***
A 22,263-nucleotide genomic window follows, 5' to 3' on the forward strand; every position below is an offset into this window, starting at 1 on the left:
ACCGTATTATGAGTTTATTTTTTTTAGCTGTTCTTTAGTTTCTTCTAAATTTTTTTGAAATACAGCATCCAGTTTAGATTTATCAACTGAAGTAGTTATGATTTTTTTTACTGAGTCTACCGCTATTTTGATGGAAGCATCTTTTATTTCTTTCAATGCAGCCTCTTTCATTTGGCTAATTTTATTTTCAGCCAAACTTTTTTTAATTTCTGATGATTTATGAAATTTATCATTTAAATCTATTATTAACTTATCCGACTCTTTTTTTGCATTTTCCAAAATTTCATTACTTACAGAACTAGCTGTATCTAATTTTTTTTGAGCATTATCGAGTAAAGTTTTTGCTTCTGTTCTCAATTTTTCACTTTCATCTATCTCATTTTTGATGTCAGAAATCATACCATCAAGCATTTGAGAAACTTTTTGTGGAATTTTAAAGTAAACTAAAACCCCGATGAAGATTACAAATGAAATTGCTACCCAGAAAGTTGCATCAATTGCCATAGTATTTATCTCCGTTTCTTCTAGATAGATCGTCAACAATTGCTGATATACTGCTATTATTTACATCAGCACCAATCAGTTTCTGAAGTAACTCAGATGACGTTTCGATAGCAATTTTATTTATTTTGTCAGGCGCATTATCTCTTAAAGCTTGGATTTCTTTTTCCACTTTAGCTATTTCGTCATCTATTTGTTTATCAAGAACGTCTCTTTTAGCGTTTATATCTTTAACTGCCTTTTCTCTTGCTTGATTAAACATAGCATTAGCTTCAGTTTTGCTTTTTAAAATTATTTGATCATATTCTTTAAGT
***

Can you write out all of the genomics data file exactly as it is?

A 22,263-nucleotide genomic window follows, 5' to 3' on the forward strand; every position below is an offset into this window, starting at 1 on the left:
ACCGTATTATGAGTTTATTTTTTTTAGCTGTTCTTTAGTTTCTTCTAAATTTTTTTGAAATACAGCATCCAGTTTAGATTTATCAACTGAAGTAGTTATGATTTTTTTTACTGAGTCTACCGCTATTTTGATGGAAGCATCTTTTATTTCTTTCAATGCAGCCTCTTTCATTTGGCTAATTTTATTTTCAGCCAAACTTTTTTTAATTTCTGATGATTTATGAAATTTATCATTTAAATCTATTATTAACTTATCCGACTCTTTTTTTGCATTTTCCAAAATTTCATTACTTACAGAACTAGCTGTATCTAATTTTTTTTGAGCATTATCGAGTAAAGTTTTTGCTTCTGTTCTCAATTTTTCACTTTCATCTATCTCATTTTTGATGTCAGAAATCATACCATCAAGCATTTGAGAAACTTTTTGTGGAATTTTAAAGTAAACTAAAACCCCGATGAAGATTACAAATGAAATTGCTACCCAGAAAGTTGCATCAATTGCCATAGTATTTATCTCCGTTTCTTCTAGATAGATCGTCAACAATTGCTGATATACTGCTATTATTTACATCAGCACCAATCAGTTTCTGAAGTAACTCAGATGACGTTTCGATAGCAATTTTATTTATTTTGTCAGGCGCATTATCTCTTAAAGCTTGGATTTCTTTTTCCACTTTAGCTATTTCGTCATCTATTTGTTTATCAAGAACGTCTCTTTTAGCGTTTATATCTTTAACTGCCTTTTCTCTTGCTTGATTAAACATAGCATTAGCTTCAGTTTTGCTTTTTAAAATTATTTGATCATATTCTTTAAGT